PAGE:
When you read and meditate upon these Psalms and other Psalms of repentance (such as Psalms 6; 38; 102; 130; 143), you find that being honest with the Holy One of Israel is imperative for revealing the inconsistencies in our hearts. The Lord wants His people to be honest with themselves, and totally transparent with Him in order to receive the forgiveness He freely offers—despite the natural condition of the heart before one is born from above, as noted by the Prophet Jeremiah:

“The heart is more deceitful than all else and is desperately sick; who can understand it?” (Jeremiah 17:9).

However for whatever reasons, despite his recorded sin, King David modeled a significant method of returning to the Almighty, and had a “Messianic heart” which desperately desired communion and intimacy with His Maker throughout his life. Certainly this stellar attribute is one of the primary reasons that the Holy One chose David to be a major ancestor of Yeshua the Messiah.

When one fast forwards to the post-resurrection time, after the early Believers were indwelt with the Holy Spirit, there is some absolute confirmation of this approach to the Holy One by the Apostle John. He succinctly summarizes the need to recognize and admit or confess one’s sin, with the confident knowledge that people will be forgiven and cleansed from all unrighteousness:

“If we say that we have fellowship with Him and yet walk in the darkness, we lie and do not practice the truth; but if we walk in the Light as He Himself is in the Light, we have fellowship with one another, and the blood of Yeshua His Son cleanses us from all sin. If we say that we have no sin, we are deceiving ourselves and the truth is not in us. If we confess our sins, He is faithful and righteous to forgive us our sins and to cleanse us from all unrighteousness. If we say that we have not sinned, we make Him a liar and His word is not in us” (1 John 1:6-10).

There are some serious questions for modern-day Believers who have been given a heart of flesh, and indwelt with the power of the Holy Spirit as promised in Ezekiel 36:26-27:

“Moreover, I will give you a new heart and put a new spirit within you; and I will remove the heart of stone from your flesh and give you a heart of flesh. I will put My Spirit within you and cause you to walk in My statutes, and you will be careful to observe My ordinances” (Ezekiel 36:26-27).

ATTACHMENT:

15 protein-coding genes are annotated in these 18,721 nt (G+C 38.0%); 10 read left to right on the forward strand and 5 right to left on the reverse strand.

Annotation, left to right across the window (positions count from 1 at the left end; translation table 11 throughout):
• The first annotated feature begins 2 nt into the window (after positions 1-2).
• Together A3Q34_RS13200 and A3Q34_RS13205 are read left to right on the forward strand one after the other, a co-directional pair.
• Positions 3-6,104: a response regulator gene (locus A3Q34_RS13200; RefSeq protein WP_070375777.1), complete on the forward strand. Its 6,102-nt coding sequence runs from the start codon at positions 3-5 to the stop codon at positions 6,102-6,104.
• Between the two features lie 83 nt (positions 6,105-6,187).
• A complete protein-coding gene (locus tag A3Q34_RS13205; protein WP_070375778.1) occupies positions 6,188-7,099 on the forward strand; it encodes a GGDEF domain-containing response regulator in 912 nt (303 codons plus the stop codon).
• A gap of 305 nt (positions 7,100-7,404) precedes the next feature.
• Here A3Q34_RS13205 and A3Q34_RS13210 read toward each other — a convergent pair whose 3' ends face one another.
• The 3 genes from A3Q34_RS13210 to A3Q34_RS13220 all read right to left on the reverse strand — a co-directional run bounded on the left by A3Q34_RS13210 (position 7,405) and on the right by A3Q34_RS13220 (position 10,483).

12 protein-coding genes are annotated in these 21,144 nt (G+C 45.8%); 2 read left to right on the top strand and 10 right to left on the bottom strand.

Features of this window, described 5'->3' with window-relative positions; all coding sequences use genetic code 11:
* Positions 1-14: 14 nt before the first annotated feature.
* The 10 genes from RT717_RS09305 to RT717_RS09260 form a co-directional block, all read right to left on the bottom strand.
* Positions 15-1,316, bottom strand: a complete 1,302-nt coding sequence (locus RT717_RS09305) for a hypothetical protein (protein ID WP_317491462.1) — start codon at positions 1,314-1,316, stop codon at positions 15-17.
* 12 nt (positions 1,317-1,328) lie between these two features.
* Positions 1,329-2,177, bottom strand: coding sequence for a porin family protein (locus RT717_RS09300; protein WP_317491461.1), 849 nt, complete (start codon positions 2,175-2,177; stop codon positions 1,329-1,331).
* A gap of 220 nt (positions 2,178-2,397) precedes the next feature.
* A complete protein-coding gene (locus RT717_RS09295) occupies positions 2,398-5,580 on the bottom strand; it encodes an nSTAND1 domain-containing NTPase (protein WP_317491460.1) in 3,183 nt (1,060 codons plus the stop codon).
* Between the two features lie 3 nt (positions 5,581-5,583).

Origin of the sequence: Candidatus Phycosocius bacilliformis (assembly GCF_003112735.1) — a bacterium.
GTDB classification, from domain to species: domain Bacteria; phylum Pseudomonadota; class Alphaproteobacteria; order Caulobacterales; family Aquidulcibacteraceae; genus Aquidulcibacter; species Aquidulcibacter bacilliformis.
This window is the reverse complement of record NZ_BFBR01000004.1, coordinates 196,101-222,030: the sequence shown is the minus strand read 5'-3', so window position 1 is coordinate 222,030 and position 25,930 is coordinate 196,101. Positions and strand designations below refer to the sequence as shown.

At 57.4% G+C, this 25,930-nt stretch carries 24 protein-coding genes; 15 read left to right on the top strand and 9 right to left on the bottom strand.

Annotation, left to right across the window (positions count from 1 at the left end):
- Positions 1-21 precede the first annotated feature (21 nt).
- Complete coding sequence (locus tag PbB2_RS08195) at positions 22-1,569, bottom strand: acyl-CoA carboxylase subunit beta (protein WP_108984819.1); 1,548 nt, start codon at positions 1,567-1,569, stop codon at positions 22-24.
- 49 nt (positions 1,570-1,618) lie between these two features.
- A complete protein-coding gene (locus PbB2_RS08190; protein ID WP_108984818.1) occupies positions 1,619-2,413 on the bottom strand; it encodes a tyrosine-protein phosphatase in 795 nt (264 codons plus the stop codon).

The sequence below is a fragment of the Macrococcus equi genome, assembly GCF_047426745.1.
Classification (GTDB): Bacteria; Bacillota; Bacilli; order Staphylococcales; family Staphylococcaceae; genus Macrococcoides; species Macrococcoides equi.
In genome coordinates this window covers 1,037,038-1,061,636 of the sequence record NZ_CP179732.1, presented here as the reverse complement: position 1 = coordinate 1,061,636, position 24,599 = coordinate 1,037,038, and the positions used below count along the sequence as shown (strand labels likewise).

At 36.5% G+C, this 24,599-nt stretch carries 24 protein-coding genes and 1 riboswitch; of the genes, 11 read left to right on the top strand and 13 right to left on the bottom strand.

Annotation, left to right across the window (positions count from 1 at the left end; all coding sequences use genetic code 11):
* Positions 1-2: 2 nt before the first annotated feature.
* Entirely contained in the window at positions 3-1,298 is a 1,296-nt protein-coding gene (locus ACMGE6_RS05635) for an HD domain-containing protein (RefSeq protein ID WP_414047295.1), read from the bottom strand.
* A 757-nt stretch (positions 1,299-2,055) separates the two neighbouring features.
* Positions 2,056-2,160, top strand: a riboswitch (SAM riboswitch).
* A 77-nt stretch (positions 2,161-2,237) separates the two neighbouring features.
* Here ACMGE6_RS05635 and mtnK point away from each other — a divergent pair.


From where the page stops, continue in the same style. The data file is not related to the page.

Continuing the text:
These questions might include:

  • Do I sincerely want to be a man or woman after God’s own heart?
  • Do I want a “Messianic heart” like King David?
  • Am I willing to be honest with myself (and God), and confess my sin?
  • Am I going to repent of my sin and return to the Holy One with all my heart, soul, mind, and strength?
  • Am I more “Messiah like” (conformed to Yeshua’s image) today than I was a year ago?

One way to ascertain progress on the road to sanctification in the Messiah, is by listening or recalling what comes out of the mouth in conversations, and at different times when the emotions are moved. There is a significant by Yeshua in the Gospel of Matthew that gets to the core substance of the matter. When one truly remembers what words have come out of the mouth over the past year, one should be able to discern the condition of his or her heart. In so doing, one might need to choose to continually circumcise the heart, and stiffen the neck no longer (Deuteronomy 10:16). Here is how Yeshua explained to the religious people of His era what they needed to hear, in order to truly understand the hardness of their hearts and their own self-deception: